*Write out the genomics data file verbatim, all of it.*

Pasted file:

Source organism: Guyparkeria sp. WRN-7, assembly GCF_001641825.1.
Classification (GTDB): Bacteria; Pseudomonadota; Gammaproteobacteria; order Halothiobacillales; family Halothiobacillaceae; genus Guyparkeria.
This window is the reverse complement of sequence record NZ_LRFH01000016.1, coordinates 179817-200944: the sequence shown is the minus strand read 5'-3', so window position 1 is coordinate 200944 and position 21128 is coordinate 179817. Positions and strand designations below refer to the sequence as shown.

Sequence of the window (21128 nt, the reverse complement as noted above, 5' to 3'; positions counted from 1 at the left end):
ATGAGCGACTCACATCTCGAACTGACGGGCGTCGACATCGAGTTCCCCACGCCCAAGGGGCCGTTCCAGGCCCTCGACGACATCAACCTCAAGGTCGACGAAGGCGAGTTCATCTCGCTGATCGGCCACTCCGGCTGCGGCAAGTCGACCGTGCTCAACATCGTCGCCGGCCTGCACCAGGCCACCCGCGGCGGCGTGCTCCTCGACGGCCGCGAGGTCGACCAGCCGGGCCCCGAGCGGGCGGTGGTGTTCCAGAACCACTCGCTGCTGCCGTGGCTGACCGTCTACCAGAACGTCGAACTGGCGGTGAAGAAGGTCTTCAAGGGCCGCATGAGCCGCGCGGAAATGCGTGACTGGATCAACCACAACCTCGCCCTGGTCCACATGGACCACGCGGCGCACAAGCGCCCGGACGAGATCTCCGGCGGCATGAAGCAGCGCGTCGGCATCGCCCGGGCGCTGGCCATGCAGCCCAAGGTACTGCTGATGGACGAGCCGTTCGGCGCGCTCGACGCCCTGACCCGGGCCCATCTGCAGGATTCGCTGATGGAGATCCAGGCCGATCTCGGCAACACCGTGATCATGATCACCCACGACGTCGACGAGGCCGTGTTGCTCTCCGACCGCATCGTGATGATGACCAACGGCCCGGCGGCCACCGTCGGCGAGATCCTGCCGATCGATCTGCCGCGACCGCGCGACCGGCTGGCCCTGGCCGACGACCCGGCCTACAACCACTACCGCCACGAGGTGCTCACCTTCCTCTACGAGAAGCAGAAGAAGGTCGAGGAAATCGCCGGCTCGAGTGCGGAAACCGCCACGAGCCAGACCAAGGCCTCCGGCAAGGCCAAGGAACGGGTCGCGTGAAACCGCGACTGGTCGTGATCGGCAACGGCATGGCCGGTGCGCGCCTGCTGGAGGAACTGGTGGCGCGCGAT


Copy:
Source organism: Guyparkeria sp. WRN-7, assembly GCF_001641825.1.
Classification (GTDB): Bacteria; Pseudomonadota; Gammaproteobacteria; order Halothiobacillales; family Halothiobacillaceae; genus Guyparkeria.
This window is the reverse complement of sequence record NZ_LRFH01000016.1, coordinates 179817-200944: the sequence shown is the minus strand read 5'-3', so window position 1 is coordinate 200944 and position 21128 is coordinate 179817. Positions and strand designations below refer to the sequence as shown.

Sequence of the window (21128 nt, the reverse complement as noted above, 5' to 3'; positions counted from 1 at the left end):
ATGAGCGACTCACATCTCGAACTGACGGGCGTCGACATCGAGTTCCCCACGCCCAAGGGGCCGTTCCAGGCCCTCGACGACATCAACCTCAAGGTCGACGAAGGCGAGTTCATCTCGCTGATCGGCCACTCCGGCTGCGGCAAGTCGACCGTGCTCAACATCGTCGCCGGCCTGCACCAGGCCACCCGCGGCGGCGTGCTCCTCGACGGCCGCGAGGTCGACCAGCCGGGCCCCGAGCGGGCGGTGGTGTTCCAGAACCACTCGCTGCTGCCGTGGCTGACCGTCTACCAGAACGTCGAACTGGCGGTGAAGAAGGTCTTCAAGGGCCGCATGAGCCGCGCGGAAATGCGTGACTGGATCAACCACAACCTCGCCCTGGTCCACATGGACCACGCGGCGCACAAGCGCCCGGACGAGATCTCCGGCGGCATGAAGCAGCGCGTCGGCATCGCCCGGGCGCTGGCCATGCAGCCCAAGGTACTGCTGATGGACGAGCCGTTCGGCGCGCTCGACGCCCTGACCCGGGCCCATCTGCAGGATTCGCTGATGGAGATCCAGGCCGATCTCGGCAACACCGTGATCATGATCACCCACGACGTCGACGAGGCCGTGTTGCTCTCCGACCGCATCGTGATGATGACCAACGGCCCGGCGGCCACCGTCGGCGAGATCCTGCCGATCGATCTGCCGCGACCGCGCGACCGGCTGGCCCTGGCCGACGACCCGGCCTACAACCACTACCGCCACGAGGTGCTCACCTTCCTCTACGAGAAGCAGAAGAAGGTCGAGGAAATCGCCGGCTCGAGTGCGGAAACCGCCACGAGCCAGACCAAGGCCTCCGGCAAGGCCAAGGAACGGGTCGCGTGAAACCGCGACTGGTCGTGATCGGCAACGGCATGGCCGGTGCGCGCCTGCTGGAGGAACTGGTGGCGCGCGAT